I think I mentioned my childhood dollhouse experience, and my commitment to not allow the same sad fate to plague my own daughter thirty years from now. But ... good intentions aren't always realized. We've been so busy and this project is so overwhelming and ... Kidding!
The first step to any dollhouse-construction project is to determine a color scheme. I mean, you don't have to I guess. You can glue it together and slosh whatever paint you have all over the unsanded, bare wood. Like the gloppy leftover stuff in the back of the basement closet. It worked for me as a child, and the effect was rather like a third-world outhouse. I pointed this out to Mud Pie when she was in the throes of impatient agony. "We could use hot glue and poster paint, but if that's what you really want, let's return the kit and tape some cardboard boxes together."
Paint is important. Paint is probably more important than getting the windows in straight and the door on right-side-up. Ok, maybe not, but it's important. The kit instructions clearly say to paint before handling the pieces, to sand after each coat, and to be a totally anal perfectionist (as opposed to an overly eager 9-year-old girl). Unlike with my childhood dollhouse's many little bottles of craft acrylics, we're using Benjamin Moore paints. We can get sample pints mixed up in eggshell finish for a reasonable charge, which will be more than enough for our project.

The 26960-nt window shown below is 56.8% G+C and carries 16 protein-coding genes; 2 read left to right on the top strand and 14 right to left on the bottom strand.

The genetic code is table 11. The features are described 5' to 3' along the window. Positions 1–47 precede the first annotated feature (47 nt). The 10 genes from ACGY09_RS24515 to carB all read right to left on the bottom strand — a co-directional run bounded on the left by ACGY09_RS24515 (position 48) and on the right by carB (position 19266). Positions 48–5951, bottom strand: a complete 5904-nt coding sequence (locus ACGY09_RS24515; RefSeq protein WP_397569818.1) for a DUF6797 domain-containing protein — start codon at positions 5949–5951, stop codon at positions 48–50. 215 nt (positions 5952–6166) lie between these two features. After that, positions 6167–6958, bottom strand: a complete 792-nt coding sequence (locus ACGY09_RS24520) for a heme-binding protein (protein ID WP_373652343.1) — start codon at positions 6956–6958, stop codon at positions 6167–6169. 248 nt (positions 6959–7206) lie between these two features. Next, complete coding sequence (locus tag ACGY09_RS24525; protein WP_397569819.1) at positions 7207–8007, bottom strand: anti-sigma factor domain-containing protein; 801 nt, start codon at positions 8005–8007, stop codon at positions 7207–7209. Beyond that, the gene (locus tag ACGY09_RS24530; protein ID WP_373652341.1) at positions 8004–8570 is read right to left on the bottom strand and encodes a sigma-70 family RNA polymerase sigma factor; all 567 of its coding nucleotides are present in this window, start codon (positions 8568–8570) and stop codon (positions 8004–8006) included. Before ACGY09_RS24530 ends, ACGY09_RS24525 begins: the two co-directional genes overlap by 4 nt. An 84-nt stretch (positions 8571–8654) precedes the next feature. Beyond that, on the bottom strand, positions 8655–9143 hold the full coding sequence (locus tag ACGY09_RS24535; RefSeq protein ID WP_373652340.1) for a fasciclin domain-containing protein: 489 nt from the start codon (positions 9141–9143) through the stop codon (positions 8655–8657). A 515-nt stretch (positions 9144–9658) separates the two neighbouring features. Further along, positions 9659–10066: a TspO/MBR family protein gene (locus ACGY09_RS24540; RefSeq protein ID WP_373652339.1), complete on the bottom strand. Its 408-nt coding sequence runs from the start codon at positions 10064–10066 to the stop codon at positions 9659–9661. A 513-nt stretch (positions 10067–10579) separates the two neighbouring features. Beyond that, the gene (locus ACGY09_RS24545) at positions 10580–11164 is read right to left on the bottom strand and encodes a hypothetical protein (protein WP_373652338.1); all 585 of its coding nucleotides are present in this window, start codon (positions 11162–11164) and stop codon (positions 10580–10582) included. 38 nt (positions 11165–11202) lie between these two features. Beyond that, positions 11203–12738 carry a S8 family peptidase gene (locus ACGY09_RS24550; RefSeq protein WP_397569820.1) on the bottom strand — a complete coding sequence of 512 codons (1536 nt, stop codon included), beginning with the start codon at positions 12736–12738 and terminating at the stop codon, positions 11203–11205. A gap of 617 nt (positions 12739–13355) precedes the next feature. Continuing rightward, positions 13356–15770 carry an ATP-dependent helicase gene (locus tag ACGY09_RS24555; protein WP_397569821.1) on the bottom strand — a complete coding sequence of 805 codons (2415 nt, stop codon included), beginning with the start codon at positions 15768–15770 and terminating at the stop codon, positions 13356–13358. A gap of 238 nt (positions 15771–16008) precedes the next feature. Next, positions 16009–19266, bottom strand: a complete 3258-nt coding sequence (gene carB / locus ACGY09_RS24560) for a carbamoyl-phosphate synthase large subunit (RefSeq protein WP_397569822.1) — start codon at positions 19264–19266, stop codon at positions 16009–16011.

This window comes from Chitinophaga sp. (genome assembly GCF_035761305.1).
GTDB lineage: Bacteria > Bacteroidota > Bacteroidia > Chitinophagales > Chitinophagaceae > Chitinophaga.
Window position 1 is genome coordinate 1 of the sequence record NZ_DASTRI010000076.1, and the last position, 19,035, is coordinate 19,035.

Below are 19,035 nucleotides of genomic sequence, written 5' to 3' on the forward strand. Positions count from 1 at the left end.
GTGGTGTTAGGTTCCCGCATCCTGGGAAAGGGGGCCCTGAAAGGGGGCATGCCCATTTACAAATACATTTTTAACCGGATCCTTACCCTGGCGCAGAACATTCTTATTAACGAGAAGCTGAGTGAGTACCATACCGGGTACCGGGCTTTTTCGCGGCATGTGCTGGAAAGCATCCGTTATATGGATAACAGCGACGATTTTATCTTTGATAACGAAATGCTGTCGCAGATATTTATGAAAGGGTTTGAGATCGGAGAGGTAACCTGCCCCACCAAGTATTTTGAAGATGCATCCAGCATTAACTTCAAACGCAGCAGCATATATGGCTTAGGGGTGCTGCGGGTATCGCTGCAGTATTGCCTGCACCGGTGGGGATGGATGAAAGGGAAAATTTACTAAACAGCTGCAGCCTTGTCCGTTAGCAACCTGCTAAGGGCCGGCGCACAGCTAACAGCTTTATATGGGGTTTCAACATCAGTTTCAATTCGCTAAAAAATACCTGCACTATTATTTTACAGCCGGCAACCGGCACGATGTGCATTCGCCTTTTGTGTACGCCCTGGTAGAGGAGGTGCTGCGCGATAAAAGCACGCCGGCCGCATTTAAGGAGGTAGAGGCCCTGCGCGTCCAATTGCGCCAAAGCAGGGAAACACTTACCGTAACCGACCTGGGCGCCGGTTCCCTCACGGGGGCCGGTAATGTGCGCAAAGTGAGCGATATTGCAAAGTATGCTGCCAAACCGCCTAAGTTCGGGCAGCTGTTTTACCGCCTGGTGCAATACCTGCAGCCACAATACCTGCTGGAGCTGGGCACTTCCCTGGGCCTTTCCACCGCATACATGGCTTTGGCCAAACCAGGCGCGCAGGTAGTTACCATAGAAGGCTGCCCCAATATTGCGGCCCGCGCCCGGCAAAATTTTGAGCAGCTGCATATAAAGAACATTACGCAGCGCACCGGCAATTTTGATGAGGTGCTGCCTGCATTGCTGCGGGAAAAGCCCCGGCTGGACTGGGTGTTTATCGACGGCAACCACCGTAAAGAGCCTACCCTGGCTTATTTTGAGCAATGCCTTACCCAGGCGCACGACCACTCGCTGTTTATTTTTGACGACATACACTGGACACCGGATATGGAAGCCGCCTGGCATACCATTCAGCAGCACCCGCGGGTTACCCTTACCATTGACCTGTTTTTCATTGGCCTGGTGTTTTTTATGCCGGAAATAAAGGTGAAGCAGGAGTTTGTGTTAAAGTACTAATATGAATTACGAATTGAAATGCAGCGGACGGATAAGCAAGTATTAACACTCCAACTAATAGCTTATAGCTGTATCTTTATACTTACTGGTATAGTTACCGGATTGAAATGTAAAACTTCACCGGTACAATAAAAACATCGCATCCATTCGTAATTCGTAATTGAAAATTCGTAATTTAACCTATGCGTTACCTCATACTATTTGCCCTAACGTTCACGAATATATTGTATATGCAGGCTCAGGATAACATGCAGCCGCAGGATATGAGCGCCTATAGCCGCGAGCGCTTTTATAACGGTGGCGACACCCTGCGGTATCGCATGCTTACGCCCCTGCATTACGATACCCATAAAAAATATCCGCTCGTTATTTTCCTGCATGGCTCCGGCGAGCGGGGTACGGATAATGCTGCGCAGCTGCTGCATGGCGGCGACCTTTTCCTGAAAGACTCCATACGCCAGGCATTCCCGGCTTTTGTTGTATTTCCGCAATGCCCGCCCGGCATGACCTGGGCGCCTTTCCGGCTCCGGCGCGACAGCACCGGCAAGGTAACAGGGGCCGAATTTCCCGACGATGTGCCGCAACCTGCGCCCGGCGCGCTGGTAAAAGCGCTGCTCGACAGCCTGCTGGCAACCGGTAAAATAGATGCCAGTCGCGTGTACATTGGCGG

So we looked at dollhouses (and houses) online, decided what she liked (NOT pink or purple, heaven be praised) and went to Benjamin Moore's website to try out some color schemes. Their Virtual Paint Your Room app is astounding. We picked a house with the features of our dollhouse (trim, shutters, and, uh, walls) and tried paint combinations until we were happy with the result. Mud Pie's conclusion:
Sadly Mud Pie had to wait until yesterday - a full Two Days after unwrapping her dollhouse - to get the paint. Poor darling. Wait until I tell her we next have to label all the parts with sticky notes!